In 1998, Roland Emmerich brought us “Godzilla”, which Roger Ebert reviewed, and I quote:
“ One must carefully repress intelligent thought while watching such a film…. What a cold-hearted, mechanistic vision, so starved for emotion or wit. The primary audience for ‘Godzilla’ is children and teenagers, and the filmmakers have given them a sterile exercise when they hunger for dreams.”
If you are at all familiar with the old Japanese franchise, then you were hopefully full of disdain by the sad portrayal of the King of the Monsters himself.
I mention this bit so as to draw attention to the great rebirth of the series, led by first-time director Gareth Edwards. Edwards is actually a VFX specialist, and has been slated to direct a new “Star Wars” spinoff in the near future.
I’m actually bored with plot synopsis, so I’m just going to point out some things that work in “Godzilla” and then the myriad of problems I felt took away from the movie-going experience.
First, Edwards learned from the mistakes made by Emmerich and his lizard Godzilla. This new character model is somewhat designed with human features in mind, as to make it more relatable for us. He’s beefy and actually a little/lot chunky. It’s a refreshing take on the monster, and could potentially welcome it into a new era for the monster.
Now, if you were like me, and I’m assuming you are, you probably would go to the theater for two reasons: 1) watching monsters fight, and 2) Bryan Cranston.
At the writing helm for “Godzilla” is David Callaham, who you might know from such lost cinema screenwriting gems like “Doom” or “The Expendables”. Aiding him is Max Borenstein, whose most recent work is the perpetually delayed, special effects heavy “Seventh Son”.
Now, I’m not one to point fingers at hard-working screenwriters or marketing teams, but allow me to assure you that this is not a Bryan Cranston film. No, this is for the most part hardly even a Godzilla film. While I can’t possibly expect Godzilla to be contained within every frame of the movie, I could at least hope to see Bryan Cranston in every frame where there are people. I mean, who went to “Godzilla” to see Aaron Taylor-Johnson (“Kickass”), or Elizabeth Olson (“Oldboy”)? An argument can be made for the always pleasant Ken Watanabe, but the issue therein lies with the marketing of this movie.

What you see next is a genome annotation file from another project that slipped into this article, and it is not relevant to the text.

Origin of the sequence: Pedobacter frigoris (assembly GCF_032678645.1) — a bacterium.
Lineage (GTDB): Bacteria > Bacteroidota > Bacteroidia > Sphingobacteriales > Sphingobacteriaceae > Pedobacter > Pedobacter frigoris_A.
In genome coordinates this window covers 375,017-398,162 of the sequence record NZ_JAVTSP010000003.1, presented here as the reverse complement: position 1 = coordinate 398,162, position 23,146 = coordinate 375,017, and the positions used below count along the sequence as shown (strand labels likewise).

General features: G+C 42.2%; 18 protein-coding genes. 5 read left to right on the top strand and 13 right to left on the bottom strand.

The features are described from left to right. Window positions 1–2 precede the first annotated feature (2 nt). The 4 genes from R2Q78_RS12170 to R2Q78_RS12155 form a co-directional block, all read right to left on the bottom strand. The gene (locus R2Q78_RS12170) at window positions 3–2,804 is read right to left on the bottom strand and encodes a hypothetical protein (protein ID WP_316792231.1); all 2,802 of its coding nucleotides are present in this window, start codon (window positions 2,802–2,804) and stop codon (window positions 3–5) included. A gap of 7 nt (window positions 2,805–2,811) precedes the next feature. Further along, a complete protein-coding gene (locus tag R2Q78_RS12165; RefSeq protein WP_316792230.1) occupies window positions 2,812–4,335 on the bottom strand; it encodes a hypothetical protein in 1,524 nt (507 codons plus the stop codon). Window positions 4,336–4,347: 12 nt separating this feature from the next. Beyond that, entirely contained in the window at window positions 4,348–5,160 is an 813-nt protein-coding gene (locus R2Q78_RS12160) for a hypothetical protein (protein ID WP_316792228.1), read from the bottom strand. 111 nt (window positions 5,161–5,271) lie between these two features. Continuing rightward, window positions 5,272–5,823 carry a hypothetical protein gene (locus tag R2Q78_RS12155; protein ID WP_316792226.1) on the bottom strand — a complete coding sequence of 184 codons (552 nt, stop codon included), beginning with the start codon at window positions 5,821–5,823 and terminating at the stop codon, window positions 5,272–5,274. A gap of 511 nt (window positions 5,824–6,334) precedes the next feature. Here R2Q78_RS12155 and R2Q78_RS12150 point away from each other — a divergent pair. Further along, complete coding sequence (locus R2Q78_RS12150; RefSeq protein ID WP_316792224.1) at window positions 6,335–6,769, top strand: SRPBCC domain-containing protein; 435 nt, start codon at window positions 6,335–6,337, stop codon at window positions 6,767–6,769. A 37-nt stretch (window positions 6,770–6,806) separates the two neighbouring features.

With Cranston’s character, Joe, dying early in the film, his son Ford takes the lead… Oh, actually I’m lying. Countless sequences in the film show us that the real star is science. Scene after scene involve Dr. Ishiro Serizawa spitting lines and lines of exposition and intelligent talk about why the monsters are here. It’s tedious. It’s relentless.
The screenwriters seem to have completely lost focus. A potent story could have been told between Ford and his father’s dysfunctional relationship with one another, but instead, we are bombarded with pointless discussion about what the monsters are doing, where they are going, and why we should care. Except we don’t care. We came to watch Godzilla battle it out, and watch Bryan Cranston act his heart out. But we don’t get that, and if we can’t get something of that caliber worth watching, could you at least give us a great story about fixing the broken bond between father and son? Oh. Not that either? Then why are we here?
These are the questions I found bubbling around in my head while I gazed upon a 3D IMAX screen which I paid $16 for. Am I bitter? Of course not. My issue lies with how great “Godzilla” could have been, opposed to how slightly above-average it aimed to be.
I suppose I can’t expect substantial storytelling efforts from a summer blockbuster like “Godzilla”, but darn it, I just want to have my cake be able to eat it too. Why, Hollywood marketing agencies, must you market “Godzilla” to draw in methhead monster fanboys, yet leave them unfulfilled and doubtful for future endeavors in the same area? I guess if I want to see Bryan Cranston, I should just watch “Argo” or “Breaking Bad”. In the same vein, if I want to watch giant monsters fight, I could probably just rent last year’s “Pacific Rim”.
Well, despite a couple iconic moments (Godzilla’s mouth blast attack, or red flare base jumpers) I guess when it comes to summer blockbusters, “you can’t win ‘em all,” as they say.